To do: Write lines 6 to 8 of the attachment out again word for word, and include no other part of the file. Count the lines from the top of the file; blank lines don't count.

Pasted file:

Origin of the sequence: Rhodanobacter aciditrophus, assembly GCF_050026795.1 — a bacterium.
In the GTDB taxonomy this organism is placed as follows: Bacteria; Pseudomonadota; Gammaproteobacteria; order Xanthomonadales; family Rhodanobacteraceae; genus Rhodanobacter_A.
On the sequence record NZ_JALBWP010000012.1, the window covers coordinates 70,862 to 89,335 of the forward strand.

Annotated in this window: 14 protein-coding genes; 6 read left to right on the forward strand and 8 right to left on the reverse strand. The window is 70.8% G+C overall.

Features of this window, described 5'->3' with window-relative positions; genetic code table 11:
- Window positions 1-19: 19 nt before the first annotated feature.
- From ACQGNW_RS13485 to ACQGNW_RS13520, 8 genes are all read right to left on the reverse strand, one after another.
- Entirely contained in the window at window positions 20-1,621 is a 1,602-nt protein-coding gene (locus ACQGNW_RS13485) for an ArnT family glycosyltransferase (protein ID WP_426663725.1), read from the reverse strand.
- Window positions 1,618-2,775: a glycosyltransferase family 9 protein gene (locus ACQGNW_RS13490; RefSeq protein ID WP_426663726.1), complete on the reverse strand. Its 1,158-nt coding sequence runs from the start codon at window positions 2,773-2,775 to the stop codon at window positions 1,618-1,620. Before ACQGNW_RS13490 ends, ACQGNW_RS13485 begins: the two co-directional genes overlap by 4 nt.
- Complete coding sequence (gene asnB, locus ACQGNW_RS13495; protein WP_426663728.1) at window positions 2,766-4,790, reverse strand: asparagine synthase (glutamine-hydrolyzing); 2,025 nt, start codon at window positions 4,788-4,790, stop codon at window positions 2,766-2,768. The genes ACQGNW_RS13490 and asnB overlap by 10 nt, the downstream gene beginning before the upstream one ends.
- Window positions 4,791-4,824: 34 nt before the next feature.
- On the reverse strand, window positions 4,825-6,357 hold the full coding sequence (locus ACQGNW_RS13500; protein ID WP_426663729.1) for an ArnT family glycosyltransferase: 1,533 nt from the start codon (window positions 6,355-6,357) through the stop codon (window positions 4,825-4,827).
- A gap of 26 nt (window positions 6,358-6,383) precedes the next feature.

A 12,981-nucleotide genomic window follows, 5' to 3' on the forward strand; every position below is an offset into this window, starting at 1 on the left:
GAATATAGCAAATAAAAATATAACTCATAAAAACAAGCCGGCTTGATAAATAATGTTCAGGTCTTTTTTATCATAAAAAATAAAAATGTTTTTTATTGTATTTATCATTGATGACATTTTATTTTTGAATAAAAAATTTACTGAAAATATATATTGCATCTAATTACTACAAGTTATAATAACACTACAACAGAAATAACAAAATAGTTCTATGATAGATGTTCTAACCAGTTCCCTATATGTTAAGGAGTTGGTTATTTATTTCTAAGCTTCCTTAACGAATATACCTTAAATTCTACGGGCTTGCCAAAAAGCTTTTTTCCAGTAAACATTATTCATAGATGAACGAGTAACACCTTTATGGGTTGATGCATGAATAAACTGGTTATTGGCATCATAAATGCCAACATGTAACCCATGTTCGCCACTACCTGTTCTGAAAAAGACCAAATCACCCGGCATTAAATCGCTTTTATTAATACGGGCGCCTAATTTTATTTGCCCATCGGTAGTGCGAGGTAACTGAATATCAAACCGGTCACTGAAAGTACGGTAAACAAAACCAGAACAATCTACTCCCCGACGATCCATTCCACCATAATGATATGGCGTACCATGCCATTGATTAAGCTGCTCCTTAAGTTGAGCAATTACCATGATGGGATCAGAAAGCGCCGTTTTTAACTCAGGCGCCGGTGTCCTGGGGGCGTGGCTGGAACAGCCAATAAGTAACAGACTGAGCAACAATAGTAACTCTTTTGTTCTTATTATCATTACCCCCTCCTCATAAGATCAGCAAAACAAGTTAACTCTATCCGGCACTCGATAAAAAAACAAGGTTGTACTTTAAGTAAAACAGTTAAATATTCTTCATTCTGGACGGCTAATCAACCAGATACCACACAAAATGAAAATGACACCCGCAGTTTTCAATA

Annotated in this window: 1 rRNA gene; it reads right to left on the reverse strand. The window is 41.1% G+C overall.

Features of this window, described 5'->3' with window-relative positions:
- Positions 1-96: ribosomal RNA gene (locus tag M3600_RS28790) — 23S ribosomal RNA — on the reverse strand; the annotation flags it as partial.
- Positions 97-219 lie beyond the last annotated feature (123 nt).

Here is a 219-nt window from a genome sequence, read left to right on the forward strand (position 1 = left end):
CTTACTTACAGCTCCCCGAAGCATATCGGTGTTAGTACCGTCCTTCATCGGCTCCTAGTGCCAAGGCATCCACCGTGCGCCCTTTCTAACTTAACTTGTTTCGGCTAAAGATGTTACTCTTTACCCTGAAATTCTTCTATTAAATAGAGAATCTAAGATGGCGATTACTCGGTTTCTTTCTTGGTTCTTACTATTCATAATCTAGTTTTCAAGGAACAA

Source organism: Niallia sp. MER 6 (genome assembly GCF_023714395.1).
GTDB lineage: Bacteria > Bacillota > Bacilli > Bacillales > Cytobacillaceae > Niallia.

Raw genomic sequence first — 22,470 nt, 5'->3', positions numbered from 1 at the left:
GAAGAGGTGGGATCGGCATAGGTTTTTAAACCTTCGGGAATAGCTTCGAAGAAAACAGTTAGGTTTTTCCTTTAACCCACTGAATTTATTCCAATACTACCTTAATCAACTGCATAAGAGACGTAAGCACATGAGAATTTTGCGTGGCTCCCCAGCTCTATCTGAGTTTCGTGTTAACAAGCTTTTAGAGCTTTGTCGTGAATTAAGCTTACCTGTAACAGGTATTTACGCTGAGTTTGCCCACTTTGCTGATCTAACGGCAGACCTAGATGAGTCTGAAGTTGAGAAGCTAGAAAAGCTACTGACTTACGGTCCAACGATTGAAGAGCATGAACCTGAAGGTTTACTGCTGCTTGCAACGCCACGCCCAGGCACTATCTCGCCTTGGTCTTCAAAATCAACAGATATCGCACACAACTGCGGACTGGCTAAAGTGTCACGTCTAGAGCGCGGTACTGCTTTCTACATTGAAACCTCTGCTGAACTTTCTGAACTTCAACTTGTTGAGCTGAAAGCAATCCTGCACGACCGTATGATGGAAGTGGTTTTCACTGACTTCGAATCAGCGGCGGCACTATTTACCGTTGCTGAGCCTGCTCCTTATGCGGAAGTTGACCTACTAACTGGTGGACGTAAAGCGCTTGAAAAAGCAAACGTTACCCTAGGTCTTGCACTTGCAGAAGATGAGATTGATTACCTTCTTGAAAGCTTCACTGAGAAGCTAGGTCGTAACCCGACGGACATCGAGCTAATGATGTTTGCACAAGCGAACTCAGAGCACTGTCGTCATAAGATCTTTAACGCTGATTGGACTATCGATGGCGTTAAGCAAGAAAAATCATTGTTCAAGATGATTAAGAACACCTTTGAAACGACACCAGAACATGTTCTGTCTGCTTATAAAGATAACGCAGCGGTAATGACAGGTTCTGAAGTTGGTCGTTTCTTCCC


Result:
- Window positions 1-19: 19 nt before the first annotated feature.
- From ACQGNW_RS13485 to ACQGNW_RS13520, 8 genes are all read right to left on the reverse strand, one after another.
- Entirely contained in the window at window positions 20-1,621 is a 1,602-nt protein-coding gene (locus ACQGNW_RS13485) for an ArnT family glycosyltransferase (protein ID WP_426663725.1), read from the reverse strand.